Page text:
The Poor Case for Torture

Augusta, GA columnist Austin Rhodes reiterated his support for torture by publishing his thoughts from six years ago.

I’m going to try to address the column point by point, but I think that many of these points are not the real reasons we should oppose torture.

He starts off with a ticking-time bomb scenario.  Conveniently, Conor Friedersdorf published in The Atlantic today a great essay refuting this justification.

Then Mr. Rhodes answers “no” to the following questions regarding waterboarding:

  1. Is it unconstitutional?
  2. Is it cruel and unusual punishment?
  3. Does it produce useful intelligence?
  4. Does waterboarding, if only used to produce intelligence, make use equivalent to the “bad guys?”

I am not a constitutional lawyer, and, while adherence to law is certainly a good value, I think opposition to torture should be based on a more universal morality. So I won’t contest this point.

Rhodes denies that waterboarding, properly used, is punishment. I’m assuming, like Justice Scalia, Rhodes is distinguishing between actions designed to produce intelligence and actions designed to punish, without regard to intelligence value. The phrase “cruel and unusual punishment” is part of the Eighth Amendment to the United States Constitution. Again, if we’re talking about this issue legally, it does not interest me. If we are discussing the idea more generally, then I’m sure waterboarding, “enhanced interrogation” and torture techniques, inflicted as punishment, are cruel and unusual. Human Rights Watch points out that the United States called these techniques torture when other countries did them.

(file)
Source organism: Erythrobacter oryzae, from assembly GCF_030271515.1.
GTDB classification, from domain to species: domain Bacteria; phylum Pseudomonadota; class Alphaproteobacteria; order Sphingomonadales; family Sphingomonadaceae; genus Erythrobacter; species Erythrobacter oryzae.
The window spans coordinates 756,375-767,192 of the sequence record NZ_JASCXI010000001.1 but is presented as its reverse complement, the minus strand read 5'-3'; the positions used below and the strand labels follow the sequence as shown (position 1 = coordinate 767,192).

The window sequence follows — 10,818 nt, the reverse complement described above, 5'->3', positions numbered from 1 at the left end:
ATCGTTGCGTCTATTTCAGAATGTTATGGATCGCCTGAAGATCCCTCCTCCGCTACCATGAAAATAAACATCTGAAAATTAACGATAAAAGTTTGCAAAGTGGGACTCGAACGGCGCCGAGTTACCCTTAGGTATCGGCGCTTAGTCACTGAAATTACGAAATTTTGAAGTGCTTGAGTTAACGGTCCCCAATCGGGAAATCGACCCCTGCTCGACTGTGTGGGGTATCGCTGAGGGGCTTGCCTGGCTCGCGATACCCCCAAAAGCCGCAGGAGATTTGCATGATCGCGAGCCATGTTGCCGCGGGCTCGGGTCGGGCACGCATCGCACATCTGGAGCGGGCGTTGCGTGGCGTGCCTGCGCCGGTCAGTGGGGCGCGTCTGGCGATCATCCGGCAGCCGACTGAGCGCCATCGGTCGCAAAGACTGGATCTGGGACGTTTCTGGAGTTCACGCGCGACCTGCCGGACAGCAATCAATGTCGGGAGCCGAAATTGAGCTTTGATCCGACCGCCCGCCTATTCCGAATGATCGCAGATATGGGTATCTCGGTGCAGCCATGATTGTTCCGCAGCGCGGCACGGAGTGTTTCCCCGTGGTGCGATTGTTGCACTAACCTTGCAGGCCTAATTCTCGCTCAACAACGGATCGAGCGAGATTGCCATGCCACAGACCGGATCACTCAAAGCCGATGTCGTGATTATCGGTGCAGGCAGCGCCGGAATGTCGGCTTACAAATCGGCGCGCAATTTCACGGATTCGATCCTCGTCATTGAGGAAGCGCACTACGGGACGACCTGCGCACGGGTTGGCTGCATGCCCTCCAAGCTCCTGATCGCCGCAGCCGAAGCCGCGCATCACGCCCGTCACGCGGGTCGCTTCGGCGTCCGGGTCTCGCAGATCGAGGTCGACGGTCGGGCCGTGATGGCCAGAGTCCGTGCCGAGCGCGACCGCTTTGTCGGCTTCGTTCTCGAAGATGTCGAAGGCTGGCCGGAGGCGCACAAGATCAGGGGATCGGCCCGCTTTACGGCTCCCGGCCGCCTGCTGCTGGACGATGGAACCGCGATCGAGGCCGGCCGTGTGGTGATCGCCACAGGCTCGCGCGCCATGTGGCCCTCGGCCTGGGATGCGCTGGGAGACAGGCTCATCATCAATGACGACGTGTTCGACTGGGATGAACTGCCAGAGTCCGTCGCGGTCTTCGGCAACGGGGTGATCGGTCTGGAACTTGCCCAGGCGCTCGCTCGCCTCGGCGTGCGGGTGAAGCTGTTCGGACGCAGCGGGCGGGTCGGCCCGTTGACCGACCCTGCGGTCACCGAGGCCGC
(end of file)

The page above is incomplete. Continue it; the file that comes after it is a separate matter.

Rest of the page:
Mr. Rhodes believes waterboarding works because the CIA wouldn’t do it if it did not produce actionable intelligence:

Say what you want to about CIA interrogation experts, but as a rule, they have never been accused as a group of being frivolous or inefficient. If waterboarding doesn’t work, why bother using it? And don’t invoke this garbage about the technique being used to procure “confessions.” The CIA doesn’t care if you say YOU DID IT, they want to know “WHO DID IT WITH YOU?”, “WHERE THEY ARE HIDING?”, AND “WHAT THEY HAVE PLANNED NEXT?” Getting “false confessions” doesn’t aid them in their cause one iota.

Later on, Mr. Rhodes asserts that the innate goodness, competence and honesty of USA intelligence and military personnel are enough for us to believe that their techniques never cross the line from interrogation to punishment.

I am just enough of an optimist and a patriot that I believe the men and women working to save American lives through their work in the CIA and Special Forces military units are not misusing the waterboard any more than they are misusing their tanks, pistols and hand grenades. I will also say this: I am not (nor are most of you) trained or experienced enough in these matters to know when those tools are specifically needed, how they are needed or when they are needed.

Which other group of people is Mr. Rhodes willing to trust so completely? Scientists recommending a reduction in greenhouse gas emissions? Bankers claiming that regulation is unnecessary? Public health professionals urging mandatory vaccinations? Social workers urging increased funding? Teachers asking for reductions in mandatory testing and pay-for-performance plans? We members of the general public have little knowledge of these specialized areas. Should we not defer to their judgment? The correct answer, in various degrees, is not automatically. In fact, unless one believes that the USA is unique in human history, giving people absolute or near absolute power, with immunity from punishment, over others in the context of war and prison inevitably leads to abuses. I advise people to read about French torture in Algeria.